2. Subcontract. Aventura subcontracted all of the concrete work to Drawdy, including all work related to A.D.A. ramps and A.D.A. curb ramp flares. See Subcontract, Plaintiff's Exhibit No. 1; see also TT at 20:1-3; 205:17 to 206:6. Pursuant to the Subcontract, Drawdy was required to “[p]rovide all labor, material, equipment, and supervision necessary to perform all CONCRETE work as per plans and specifications.” Exhibit No. 1 at 1. The Subcontract also states that Drawdy is to “[p]rovide/coordinate all inspections as necessary to achieve sign-offs.” Id.

         3. Referenced and incorporated into the Subcontract were the Project's plans and drawings, including plans and drawings related to a concrete A.D.A. ramp and A.D.A. curb ramp flare located at the outside entrance of the convenience store. Id. at 13 (Plan CFG9.1), 15 (Plan A0.4). Under the “DETAIL NOTES”, the plans stated that the A.D.A. ramp and A.D.A. curb flare are to be constructed “PER A.D.A. STANDARDS … AND FLORIDA BUILDING CODE STANDARDS”. Id. at 13 (Plan CFG9.1).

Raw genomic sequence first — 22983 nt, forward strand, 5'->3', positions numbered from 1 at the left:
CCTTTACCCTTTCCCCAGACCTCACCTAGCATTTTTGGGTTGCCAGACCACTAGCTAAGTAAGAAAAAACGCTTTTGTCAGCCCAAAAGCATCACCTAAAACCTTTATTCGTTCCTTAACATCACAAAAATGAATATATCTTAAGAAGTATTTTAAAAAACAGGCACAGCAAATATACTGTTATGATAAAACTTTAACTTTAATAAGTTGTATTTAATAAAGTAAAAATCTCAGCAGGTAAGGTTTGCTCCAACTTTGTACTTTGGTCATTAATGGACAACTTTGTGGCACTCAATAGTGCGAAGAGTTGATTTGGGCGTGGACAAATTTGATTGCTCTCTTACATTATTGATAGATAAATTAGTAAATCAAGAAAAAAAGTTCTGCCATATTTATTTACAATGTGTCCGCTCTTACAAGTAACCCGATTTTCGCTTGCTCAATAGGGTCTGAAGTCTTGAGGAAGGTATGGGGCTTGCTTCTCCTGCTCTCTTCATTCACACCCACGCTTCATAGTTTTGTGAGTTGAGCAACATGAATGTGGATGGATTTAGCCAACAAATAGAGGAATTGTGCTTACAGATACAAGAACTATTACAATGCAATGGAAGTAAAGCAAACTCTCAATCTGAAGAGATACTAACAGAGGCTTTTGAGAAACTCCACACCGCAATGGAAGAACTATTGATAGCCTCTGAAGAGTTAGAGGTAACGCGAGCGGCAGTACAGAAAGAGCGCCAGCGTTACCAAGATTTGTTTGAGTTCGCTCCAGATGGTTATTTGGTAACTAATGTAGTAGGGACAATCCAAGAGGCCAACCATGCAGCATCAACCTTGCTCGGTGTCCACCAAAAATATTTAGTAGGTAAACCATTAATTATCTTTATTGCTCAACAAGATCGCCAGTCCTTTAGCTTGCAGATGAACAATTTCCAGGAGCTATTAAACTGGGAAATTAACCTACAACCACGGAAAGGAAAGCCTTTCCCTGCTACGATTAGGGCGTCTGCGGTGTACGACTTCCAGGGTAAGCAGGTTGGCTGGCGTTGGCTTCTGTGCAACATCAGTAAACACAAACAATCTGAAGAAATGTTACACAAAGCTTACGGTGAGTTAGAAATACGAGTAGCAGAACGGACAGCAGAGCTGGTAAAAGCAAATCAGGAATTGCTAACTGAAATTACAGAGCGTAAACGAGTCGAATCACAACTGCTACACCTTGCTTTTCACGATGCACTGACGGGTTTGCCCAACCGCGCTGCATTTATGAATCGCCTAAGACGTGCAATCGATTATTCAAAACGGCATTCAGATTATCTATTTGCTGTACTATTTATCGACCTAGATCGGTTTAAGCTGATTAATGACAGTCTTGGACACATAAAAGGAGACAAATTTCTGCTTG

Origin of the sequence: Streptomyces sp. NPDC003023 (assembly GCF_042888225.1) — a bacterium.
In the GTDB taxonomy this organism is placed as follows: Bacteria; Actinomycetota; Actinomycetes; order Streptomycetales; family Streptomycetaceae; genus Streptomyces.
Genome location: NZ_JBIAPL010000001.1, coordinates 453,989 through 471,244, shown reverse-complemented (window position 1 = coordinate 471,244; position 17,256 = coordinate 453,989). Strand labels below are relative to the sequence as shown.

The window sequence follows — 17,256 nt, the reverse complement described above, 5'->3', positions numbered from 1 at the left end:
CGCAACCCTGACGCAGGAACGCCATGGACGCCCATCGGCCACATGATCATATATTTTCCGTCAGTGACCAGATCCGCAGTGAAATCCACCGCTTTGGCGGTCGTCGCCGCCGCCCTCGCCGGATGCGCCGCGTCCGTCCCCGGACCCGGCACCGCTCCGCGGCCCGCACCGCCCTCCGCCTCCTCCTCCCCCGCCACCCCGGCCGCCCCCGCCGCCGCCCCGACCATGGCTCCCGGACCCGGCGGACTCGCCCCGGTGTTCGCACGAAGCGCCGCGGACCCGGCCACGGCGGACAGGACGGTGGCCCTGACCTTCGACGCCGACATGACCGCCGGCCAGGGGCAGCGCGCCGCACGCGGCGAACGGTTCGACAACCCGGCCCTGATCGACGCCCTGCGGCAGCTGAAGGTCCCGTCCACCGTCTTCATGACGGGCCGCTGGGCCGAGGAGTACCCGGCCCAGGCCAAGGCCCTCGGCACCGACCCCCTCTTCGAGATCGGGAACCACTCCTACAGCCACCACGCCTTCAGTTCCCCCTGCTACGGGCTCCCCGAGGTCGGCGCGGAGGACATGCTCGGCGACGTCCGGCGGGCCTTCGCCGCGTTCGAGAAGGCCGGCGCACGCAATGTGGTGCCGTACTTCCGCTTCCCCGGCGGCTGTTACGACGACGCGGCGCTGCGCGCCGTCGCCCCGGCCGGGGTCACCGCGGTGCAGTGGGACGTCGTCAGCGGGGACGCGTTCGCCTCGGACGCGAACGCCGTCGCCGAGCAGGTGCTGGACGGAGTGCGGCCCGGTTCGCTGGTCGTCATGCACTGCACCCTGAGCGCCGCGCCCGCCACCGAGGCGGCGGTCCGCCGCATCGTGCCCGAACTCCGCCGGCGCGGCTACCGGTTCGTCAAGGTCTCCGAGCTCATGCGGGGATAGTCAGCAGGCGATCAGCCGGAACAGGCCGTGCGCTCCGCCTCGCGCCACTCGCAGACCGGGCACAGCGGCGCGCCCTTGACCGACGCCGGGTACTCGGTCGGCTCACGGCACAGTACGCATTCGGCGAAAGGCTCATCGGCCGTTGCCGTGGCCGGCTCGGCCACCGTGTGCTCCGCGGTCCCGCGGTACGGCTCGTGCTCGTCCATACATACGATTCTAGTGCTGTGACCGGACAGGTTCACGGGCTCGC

4. The Subcontract also contains an “Indemnification” clause that states that Drawdy “expressly agrees to indemnify and save harmless Aventurafrom all claims, demands, suits, costs or expenses because of bodily injury … sustained by any person(s) … arising out of his operations, work or materials under this Subcontract…..” Id. (emphasis added).

         5. Underlying Personal Injury Lawsuit. A little over a month after the Cumberland Farms opened to the public, Bruce Henkle (“Henkle”), a customer, allegedly tripped on a concrete A.D.A. curb flare, fell, and seriously injured himself. DE 86 at 3-4 (the Project was substantially completed on October 7, 2014 and Mr. Henkle allegedly tripped and fell on November 13, 2014); see also Complaint, Plaintiff's Exhibit No. 2.